Philip Morris to exchange non-compliant tobacco at cash & carry roadshows

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Under the new laws, all tobacco must be sold in standardised unbranded packs

Tobacco manufacturer Philip Morris is holding a series of cash & carry roadshows where retailers can swap non-compliant stock for products that meet new legal requirements concerning larger sizes and plain packaging.

Last week exclusive research for The Grocer, conducted by Him, found two-thirds of independent and symbol retailers had been left with packs of cigarettes and hand-rolling tobacco they could no longer legally sell after legislation came fully into force on 21 May. Some retailers said they had been left with stock worth more than £3,000.

Under the new laws, all tobacco must be sold in standardised unbranded packs, while packs of cigarettes with fewer than 20 sticks are banned, as are packs of rolling tobacco weighing less than 30g.

Philip Morris said retailers could use the roadshows to swap product for compliant versions of its leading brands while stocks last. The brands in question include Marlboro, Bright Leaf, Raffles by Virginia Slims, Virginia Slims and Chesterfield as well as vaping brands Nicolites, Nicocig and Vivid.

The exchange must take place with the dedicated Philip Morris team at participating cash & carries. To be eligible for exchange, Philip Morris products must have been legally bought in the UK, unopened and in a good condition.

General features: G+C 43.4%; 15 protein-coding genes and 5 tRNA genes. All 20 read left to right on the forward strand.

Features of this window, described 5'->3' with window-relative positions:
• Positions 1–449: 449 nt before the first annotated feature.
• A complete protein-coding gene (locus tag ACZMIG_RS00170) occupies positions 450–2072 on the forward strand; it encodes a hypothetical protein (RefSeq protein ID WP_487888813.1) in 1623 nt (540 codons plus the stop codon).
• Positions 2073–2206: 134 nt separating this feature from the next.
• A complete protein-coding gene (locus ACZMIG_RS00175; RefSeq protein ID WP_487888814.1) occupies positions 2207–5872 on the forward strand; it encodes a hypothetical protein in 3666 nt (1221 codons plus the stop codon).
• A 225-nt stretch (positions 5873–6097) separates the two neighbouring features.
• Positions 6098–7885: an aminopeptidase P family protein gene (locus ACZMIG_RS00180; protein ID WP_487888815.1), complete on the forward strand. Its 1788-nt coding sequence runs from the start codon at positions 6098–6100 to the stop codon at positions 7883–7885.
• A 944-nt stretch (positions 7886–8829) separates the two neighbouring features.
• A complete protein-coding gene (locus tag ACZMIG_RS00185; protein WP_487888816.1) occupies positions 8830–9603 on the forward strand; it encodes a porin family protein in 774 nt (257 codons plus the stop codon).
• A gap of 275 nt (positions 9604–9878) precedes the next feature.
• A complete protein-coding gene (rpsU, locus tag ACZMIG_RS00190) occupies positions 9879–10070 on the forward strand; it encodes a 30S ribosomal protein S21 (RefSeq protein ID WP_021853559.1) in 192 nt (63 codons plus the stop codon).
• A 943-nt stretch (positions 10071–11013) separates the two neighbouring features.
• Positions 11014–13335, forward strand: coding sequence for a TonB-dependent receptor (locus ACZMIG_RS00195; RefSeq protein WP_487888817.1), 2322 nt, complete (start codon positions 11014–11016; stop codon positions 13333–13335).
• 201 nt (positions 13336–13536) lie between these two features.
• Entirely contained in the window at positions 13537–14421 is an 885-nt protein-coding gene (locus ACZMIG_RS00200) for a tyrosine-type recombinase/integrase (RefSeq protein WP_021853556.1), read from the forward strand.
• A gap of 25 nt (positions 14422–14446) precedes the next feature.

“In what is a rather nervous time for many retailers, we are hoping to make the TPD and plain packaging transition as smooth as possible with our cash & carry roadshow. The ability to exchange non-compliant product will mean fewer out-of-stock issues and missed sales,” said Philip Morris head of sales Matthew Tisdall. “As well as utilising our roadshow to swap non-compliant product, retailers can also maximise tobacco sales opportunities in store by stocking the bestselling brands that their local customers are looking for. It is also key to ensure that staff are fully trained on brands from every segment; knowledge of product features will be the difference between making the sale and not.”

Last week, Imperial Tobacco told The Grocer it was offering to swap retailers old packs for new versions, while JTI said it would collect non-compliant stock from retailers but did not say whether it would replace this with compliant stock.

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